While I don’t think it deserves the perfect scores across the board that it seems to get, it’s a pretty good manhwa with a good length for this type of story, and I’d gladly recommend that people give it a go.

Additional Information and Notes: Flowers of Evil was written and illustrated by Lee Hyeon-Sook and it was published by Daewon C.I.

Volumes: 7

Year: 2006-2008

Recommended Audience: Incest angles a plenty, depending on how much that bothers you. Some nudity, but everything graphic is ‘painted away’. IE Sailor Moon-esque boobs with no nipples. A few sex scenes, but all tastefully done with no graphic shots. Several instances of violence, two of which being particularly brutal and slightly graphic. Adult themes. 14+

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2 thoughts on “Flowers of Evil (Manhwa) Review

  1. This is a great breakdown of the series. I agree it does have quite a few breaks in the story(fickle character motives, the whole meds thing) and the characters are cold/hard-to-like.
    A question I would like to pose is do you think the author made all the characters so unlikable so that small changes, like Se-Wa accepting other people into her life, are more impactful and amplify a more-likable-ness in the characters?
    Or perhaps the cast of flawed characters was meant to draw a generally gray-moral-world… do you think this manhwa would have been better if the characters were more likable from the beginning?

    Liked by 1 person

    • Thank you very much! I’m glad you enjoyed it 🙂

      That’s a hard question to answer. Sometimes, when I see so many unlikable characters in a story I think that that can’t possibly be on accident because you have to be able to read your own work and have a similar response as an average audience member would and think ‘Huh, these people are really unpleasant.’ On the other hand, there are some authors who just write characters like this and don’t see how they’re unlikable and will vehemently defend them being as such.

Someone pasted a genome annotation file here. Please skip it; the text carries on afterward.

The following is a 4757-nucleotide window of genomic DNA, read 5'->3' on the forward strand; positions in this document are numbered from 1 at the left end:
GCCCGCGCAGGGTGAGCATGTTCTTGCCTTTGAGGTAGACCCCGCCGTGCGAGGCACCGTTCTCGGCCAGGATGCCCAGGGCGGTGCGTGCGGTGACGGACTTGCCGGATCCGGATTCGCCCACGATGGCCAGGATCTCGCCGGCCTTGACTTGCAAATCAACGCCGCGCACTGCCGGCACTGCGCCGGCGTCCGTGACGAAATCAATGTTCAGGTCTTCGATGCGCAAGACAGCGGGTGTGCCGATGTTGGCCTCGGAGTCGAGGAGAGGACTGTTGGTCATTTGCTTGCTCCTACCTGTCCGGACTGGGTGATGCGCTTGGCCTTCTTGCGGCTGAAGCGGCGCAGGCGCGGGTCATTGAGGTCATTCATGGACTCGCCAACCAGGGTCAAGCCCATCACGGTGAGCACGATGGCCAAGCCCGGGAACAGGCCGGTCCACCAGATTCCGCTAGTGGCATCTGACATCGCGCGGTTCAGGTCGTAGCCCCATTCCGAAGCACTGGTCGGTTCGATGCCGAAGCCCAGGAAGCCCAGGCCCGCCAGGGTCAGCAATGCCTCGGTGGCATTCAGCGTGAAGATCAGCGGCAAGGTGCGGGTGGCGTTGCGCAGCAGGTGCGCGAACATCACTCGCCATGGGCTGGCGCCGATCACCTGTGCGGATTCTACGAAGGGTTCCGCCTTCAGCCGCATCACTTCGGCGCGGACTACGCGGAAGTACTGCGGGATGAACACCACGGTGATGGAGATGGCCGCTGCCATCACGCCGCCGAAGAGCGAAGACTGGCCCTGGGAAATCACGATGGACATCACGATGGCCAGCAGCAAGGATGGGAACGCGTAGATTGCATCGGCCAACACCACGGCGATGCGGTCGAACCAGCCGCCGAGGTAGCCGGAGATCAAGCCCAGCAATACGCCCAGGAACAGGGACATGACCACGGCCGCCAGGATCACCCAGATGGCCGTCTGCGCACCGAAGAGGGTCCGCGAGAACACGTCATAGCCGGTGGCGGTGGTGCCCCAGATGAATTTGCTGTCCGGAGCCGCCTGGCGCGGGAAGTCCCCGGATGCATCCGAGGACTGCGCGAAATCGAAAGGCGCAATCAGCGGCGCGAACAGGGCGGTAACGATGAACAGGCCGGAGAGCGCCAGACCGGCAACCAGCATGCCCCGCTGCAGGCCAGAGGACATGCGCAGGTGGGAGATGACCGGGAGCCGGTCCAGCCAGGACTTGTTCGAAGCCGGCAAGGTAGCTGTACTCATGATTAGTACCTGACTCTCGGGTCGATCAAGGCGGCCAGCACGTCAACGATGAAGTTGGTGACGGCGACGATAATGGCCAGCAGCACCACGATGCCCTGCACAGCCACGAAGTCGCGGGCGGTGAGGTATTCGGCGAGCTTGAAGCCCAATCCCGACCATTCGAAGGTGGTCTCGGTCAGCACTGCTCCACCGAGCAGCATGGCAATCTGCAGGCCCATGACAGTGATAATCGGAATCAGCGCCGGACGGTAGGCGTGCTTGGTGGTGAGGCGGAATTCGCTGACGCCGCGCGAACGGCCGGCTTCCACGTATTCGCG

It’s extremely weird, but I’ve found that this is actually somewhat common in the romance genre, which is weird because you’d imagine if there’s one genre where you’d want everyone to be at least some degree of likable, it’d be romance, but I find a disturbing amount of romance stories where a bulk of the characters are just terrible and they don’t seem to be making any sort of statement or commentary by making them that way.

      I feel like it’s plausible that the characters were made this way on purpose purely on the fact that the title is ‘Flowers of Evil’ but what kind of message the author may be trying to convey by doing that is something I can’t work out. Maybe putting extra emphasis on the contradictory and selfish nature of humans and the darker side of love, corrupting what would otherwise be a very beautiful and positive thing.

      You make a good point that making Seh-Wa unpleasant makes her more positive moments more noticeable and impacting, but there has to be a careful balance with that. If you have mostly negative and not enough positive, it, in my opinion anyway, makes you care less that they’re showing signs of changing, like in redemption arcs where the redemption doesn’t seem earned. It’s not that it’s not good that the character is changing for the better, it’s that they’ve built up such a cold/negative rapport that it’s hard to connect with them at that point and become invested in their changes.

      You can do a lot of morally reprehensible things and still be likable. Even villains have enjoyed loving fanbases because they’re charismatic or funny or they had more understandable reasons/justifications behind what they’ve done or how they became the way they are.

      If the characters behind Flowers of Evil were made more likable, I do believe it would be easier to establish a connection with the characters, but on the other hand the more dour vibe to the story helps make Flowers of Evil stand out to people, and it could very well be one of the biggest points behind the message of the story. I honestly can’t say whether it would be another forgettable romance title in the bargain bin if they toned down the unlikable nature of the characters. It’s interesting to think about, though.